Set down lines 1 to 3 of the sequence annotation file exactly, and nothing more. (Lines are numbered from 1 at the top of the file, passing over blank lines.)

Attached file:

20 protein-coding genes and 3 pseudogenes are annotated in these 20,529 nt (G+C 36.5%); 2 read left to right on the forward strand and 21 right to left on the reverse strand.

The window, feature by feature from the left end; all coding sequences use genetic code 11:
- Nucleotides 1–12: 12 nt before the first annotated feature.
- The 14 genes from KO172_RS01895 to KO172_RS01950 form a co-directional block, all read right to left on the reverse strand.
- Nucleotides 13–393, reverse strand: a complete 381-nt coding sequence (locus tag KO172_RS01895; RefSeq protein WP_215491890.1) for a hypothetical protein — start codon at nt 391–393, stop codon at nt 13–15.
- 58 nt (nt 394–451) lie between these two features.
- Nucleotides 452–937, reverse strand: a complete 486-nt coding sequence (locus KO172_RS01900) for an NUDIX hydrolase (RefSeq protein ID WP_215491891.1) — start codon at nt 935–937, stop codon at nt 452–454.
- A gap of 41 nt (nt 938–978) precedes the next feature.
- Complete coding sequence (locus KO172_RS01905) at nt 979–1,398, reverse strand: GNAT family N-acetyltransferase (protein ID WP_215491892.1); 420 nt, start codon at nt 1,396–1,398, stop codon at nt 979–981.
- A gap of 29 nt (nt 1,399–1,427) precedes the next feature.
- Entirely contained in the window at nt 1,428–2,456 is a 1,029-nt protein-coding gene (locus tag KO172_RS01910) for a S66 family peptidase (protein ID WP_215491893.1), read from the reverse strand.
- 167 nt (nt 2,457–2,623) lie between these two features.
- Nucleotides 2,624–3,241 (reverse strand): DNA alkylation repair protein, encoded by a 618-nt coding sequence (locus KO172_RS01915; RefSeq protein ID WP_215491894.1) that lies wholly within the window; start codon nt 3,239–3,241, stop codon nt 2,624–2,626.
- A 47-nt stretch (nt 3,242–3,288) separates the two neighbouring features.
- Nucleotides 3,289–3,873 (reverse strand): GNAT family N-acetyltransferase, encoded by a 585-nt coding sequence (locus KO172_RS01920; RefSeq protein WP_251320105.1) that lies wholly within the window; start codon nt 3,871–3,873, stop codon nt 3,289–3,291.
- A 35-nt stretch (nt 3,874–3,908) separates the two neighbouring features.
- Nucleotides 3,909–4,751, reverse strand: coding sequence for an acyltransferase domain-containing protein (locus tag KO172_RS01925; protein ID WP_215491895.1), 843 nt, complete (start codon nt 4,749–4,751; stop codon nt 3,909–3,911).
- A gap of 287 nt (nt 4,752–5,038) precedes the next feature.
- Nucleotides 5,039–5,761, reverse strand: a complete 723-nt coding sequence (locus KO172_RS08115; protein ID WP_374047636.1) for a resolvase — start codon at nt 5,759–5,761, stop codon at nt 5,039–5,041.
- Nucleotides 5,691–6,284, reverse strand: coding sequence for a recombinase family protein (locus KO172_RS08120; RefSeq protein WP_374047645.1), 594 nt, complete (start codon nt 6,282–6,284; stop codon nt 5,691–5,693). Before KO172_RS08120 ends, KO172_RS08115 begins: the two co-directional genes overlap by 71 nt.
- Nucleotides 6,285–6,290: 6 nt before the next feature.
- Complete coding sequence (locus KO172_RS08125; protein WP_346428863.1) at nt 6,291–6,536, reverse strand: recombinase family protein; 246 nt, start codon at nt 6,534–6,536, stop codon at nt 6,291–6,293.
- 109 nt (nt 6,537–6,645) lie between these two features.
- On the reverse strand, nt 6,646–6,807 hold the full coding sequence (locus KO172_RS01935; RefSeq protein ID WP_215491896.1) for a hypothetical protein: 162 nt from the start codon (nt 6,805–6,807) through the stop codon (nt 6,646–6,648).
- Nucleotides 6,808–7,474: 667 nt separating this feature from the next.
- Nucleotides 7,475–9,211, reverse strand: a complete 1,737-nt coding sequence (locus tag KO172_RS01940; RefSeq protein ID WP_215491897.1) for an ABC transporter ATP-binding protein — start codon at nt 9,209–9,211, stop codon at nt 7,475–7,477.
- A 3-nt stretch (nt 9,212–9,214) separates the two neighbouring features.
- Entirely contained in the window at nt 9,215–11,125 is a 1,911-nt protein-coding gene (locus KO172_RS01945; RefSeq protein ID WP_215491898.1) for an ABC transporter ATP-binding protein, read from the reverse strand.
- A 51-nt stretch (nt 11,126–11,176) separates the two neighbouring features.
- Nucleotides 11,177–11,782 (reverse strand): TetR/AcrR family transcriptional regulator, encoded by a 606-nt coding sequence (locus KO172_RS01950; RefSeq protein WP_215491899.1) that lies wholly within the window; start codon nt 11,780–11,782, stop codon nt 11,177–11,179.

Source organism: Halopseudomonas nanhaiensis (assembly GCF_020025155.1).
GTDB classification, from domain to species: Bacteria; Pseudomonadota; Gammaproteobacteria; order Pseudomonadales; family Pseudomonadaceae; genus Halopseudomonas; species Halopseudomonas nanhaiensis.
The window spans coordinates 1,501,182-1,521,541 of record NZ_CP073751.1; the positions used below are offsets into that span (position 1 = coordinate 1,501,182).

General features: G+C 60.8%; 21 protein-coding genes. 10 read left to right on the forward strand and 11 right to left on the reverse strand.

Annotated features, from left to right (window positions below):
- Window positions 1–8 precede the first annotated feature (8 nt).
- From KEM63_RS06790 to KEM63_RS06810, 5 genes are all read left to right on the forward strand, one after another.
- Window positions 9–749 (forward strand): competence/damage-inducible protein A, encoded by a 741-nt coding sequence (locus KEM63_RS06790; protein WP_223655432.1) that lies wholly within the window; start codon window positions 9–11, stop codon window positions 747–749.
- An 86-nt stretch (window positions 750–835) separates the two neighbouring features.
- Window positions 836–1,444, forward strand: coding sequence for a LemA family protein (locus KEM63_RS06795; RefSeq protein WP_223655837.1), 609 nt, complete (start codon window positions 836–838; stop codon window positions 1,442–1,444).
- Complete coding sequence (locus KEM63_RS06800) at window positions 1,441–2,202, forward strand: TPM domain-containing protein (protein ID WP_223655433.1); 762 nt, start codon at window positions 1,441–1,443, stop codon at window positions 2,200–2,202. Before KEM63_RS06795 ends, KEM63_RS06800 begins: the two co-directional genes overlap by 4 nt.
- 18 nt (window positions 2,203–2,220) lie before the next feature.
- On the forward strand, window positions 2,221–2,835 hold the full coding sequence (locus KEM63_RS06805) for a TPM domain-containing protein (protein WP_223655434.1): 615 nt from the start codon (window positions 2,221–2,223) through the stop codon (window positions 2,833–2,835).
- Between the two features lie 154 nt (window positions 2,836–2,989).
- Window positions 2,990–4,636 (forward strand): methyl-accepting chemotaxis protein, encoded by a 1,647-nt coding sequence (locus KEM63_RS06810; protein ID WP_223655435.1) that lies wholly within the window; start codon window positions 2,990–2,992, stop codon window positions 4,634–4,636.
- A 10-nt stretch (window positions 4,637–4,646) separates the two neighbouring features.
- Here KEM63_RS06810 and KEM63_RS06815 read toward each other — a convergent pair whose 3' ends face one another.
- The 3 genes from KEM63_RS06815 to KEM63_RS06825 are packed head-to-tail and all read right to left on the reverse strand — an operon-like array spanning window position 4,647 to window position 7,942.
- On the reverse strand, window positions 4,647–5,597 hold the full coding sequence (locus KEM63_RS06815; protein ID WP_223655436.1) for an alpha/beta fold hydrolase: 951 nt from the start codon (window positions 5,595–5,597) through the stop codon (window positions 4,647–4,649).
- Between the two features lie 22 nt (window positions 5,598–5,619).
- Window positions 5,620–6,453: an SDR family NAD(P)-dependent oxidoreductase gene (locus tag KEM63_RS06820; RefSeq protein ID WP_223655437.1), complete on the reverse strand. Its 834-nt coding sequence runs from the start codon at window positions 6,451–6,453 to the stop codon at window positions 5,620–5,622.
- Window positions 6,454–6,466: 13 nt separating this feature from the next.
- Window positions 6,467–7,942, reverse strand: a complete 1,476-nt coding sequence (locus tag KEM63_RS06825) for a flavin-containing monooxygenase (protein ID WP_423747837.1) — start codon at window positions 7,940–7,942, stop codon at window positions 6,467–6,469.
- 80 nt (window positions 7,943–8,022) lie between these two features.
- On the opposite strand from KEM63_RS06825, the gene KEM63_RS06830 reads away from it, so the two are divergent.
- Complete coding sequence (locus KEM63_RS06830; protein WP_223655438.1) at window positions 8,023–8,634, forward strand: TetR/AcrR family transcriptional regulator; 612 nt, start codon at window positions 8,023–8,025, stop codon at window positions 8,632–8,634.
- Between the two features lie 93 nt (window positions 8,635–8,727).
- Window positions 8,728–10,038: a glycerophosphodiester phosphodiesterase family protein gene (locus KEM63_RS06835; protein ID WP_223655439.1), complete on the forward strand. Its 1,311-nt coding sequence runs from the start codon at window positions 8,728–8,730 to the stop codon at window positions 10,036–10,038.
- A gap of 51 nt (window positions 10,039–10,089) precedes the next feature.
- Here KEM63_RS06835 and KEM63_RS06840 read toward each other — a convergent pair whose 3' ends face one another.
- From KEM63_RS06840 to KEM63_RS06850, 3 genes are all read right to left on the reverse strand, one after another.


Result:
20 protein-coding genes and 3 pseudogenes are annotated in these 20,529 nt (G+C 36.5%); 2 read left to right on the forward strand and 21 right to left on the reverse strand.

The window, feature by feature from the left end; all coding sequences use genetic code 11:
- Nucleotides 1–12: 12 nt before the first annotated feature.